Belfast Telegraph

Beeb legend's halo on ice after 'faked' birth

But the row over the BBC's Frozen Planet using staged scenes mustn't be allowed to eclipse Sir David Attenborough's magisterial achievement, says Don Anderson

Poor Sir David Attenborough. Up until recently he was the symbol of television perfection, the embodiment of what the BBC stood for, the essence of public service broadcasting.

Never, ever, was his name to be associated with the word 'fake.' The viewing public had set him on a pedestal; now in the great man's 85th year, it appeared to be knocking him down, or maybe just shaking the pedestal uncomfortably.

His apparent mistake was to capture the birth of polar bear cubs in a specially constructed hide in a zoo (inset right) instead of beneath a polar snowdrift, but to screen this footage in the acclaimed Frozen Planet series as if it had all been filmed in the wild.

I have spent a considerable part of my life in broadcast journalism. Doing so in Northern Ireland, where you live and work among the audience, taught me and colleagues a thing or two about using artifice to put a point across - no matter how well-meant.

The kerfuffle reminded me of an episode early in the Troubles. A reporter with his camera crew was filming some nefarious activity on the street when a thug, reminiscent of a dominant buffalo and with a demeanour to match, emerged from the crowd. "You're filming something that isn't happening," he snarled.

The thug was objecting to the recording of something that emphatically was happening - and this is a pertinent point.

Frozen Planet was filming an event that really does take place in the icy wastes every year, but given that these particular births were in a zoo, was Attenborough's team therefore also filming something that wasn't happening?

Some of the BBC's justification of its position has been clumsy. BBC Director General Mark Thompson has suggested to MPs that the newspaper coverage over faked wildlife documentaries is red-top Press seeking revenge for the broadcaster's coverage of phone-hacking. "I do wonder whether this was about polar bears, or Lord Leveson and other matters," he's reported as saying.

Sorry, Mr Thompson, but that assertion is rubbish; a facile defence which the work of the BBC wildlife unit neither needs nor deserves.

Attenborough himself did not seem to appreciate why some viewers were annoyed. Speaking on ITV1's This Morning, he said: "If you had tried to put a camera in the wild in a polar bear den, she would either have killed the cub or the cameraman, one or the other."

Possibly both, Mr Attenborough, but this is to miss the point. Viewers understand that getting cameras into some situations is well-nigh impossible and that putting wildlife and camera people in danger for the sake of pictures is unacceptable. (The same held true for filming certain situations in Northern Ireland.)

The problem lay in mixing real polar footage with zoo scenes. And so, the documentary-makers tricked the audience into believing the pictures were taken by cameramen in sub-zero wilderness.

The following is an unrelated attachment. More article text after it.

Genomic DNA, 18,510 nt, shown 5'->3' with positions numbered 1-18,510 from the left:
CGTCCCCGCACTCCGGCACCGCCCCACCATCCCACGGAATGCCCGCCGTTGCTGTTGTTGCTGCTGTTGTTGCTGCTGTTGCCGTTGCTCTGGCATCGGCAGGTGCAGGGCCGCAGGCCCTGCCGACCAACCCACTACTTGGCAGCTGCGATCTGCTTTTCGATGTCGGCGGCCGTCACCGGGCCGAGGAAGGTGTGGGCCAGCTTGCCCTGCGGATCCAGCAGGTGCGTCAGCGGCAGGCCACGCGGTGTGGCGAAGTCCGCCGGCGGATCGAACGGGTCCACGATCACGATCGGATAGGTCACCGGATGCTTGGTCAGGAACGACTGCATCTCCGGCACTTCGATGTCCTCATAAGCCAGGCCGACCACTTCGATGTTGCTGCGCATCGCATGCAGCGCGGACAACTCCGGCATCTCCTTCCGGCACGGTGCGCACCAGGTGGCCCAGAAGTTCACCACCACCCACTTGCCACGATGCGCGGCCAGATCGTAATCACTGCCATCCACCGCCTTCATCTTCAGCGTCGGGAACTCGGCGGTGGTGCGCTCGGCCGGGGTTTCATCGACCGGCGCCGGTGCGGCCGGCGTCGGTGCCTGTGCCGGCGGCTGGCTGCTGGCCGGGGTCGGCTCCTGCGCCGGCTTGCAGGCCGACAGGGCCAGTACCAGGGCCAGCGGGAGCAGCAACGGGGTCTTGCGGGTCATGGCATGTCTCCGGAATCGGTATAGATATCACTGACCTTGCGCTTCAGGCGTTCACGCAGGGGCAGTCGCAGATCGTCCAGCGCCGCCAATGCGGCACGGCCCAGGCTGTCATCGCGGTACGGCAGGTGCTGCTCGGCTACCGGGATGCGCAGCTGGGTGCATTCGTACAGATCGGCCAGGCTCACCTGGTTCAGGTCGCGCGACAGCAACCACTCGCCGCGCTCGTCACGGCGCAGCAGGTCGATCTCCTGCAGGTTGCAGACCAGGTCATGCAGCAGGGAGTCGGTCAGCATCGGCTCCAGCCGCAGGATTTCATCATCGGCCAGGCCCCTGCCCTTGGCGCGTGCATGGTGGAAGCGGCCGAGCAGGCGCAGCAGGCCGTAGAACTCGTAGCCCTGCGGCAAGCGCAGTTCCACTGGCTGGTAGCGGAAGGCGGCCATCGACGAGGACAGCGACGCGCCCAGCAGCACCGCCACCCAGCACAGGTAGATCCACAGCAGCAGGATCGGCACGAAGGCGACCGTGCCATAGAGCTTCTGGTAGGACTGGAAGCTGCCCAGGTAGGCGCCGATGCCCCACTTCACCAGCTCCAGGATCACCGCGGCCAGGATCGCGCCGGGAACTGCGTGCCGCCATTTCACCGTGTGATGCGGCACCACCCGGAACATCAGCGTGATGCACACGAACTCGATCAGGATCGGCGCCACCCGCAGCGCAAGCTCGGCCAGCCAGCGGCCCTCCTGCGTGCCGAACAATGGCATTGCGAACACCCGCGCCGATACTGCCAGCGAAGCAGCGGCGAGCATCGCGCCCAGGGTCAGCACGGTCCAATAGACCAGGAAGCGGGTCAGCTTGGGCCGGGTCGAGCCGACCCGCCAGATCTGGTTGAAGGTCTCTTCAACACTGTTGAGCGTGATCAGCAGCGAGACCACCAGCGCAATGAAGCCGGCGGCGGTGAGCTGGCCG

Attenborough at last began to eschew obfuscation when he said: "It's not falsehood and we don't keep it secret, either." That was only technically true.

The zoo filming was declared on the Frozen Planet website, which only a fraction of the TV audience would have seen. Attenborough said that explaining zoo shots during the show's commentary would have ruined the atmosphere.

Really? If that was the case, why did every programme end with a fascinating exposure of just how some of the truly remarkable shots were achieved?

We saw cameramen plunging into the sea through ice holes and swimming where ice denied them the quick safety of surfacing. We saw them descending into ice caves and dealing with tents breaking away on ice shelves.

This addendum would have reinforced the impression that everything within the programme was of such a nature. If these revelations did not ruin the atmosphere, neither would have coming clean about the shots that were impossible in the wild.

This nonsense could so easily have been avoided. Ten years ago, the Blue Planet series, also narrated by Attenborough, got itself into very similar trouble. It was a superb series, which discovered 10 unknown species of fish.

This was partially-obscured by the revelation that a sequence of lobsters spawning in the Atlantic off Nova Scotia was actually filmed in an aquarium.

At the time, a BBC spokesman said: "The sequence was taken at Anglesey Sea Zoo. It would have been unethical and physically impossible to shoot this process in the wild." He added that the sequence was "in no way fake".

The BBC has not analysed accurately the nature of the problem. It is labelling - a simple issue to be easily addressed. And when they sort it out, then the brilliance and innovation of these outstanding programmes will not be eclipsed by trivial concerns.

Frozen Planet and the other series were indeed filming what was happening but, very occasionally, not quite the way they pretended.

There are greater sins. Attenborough and the team did a magnificent job.


From Belfast Telegraph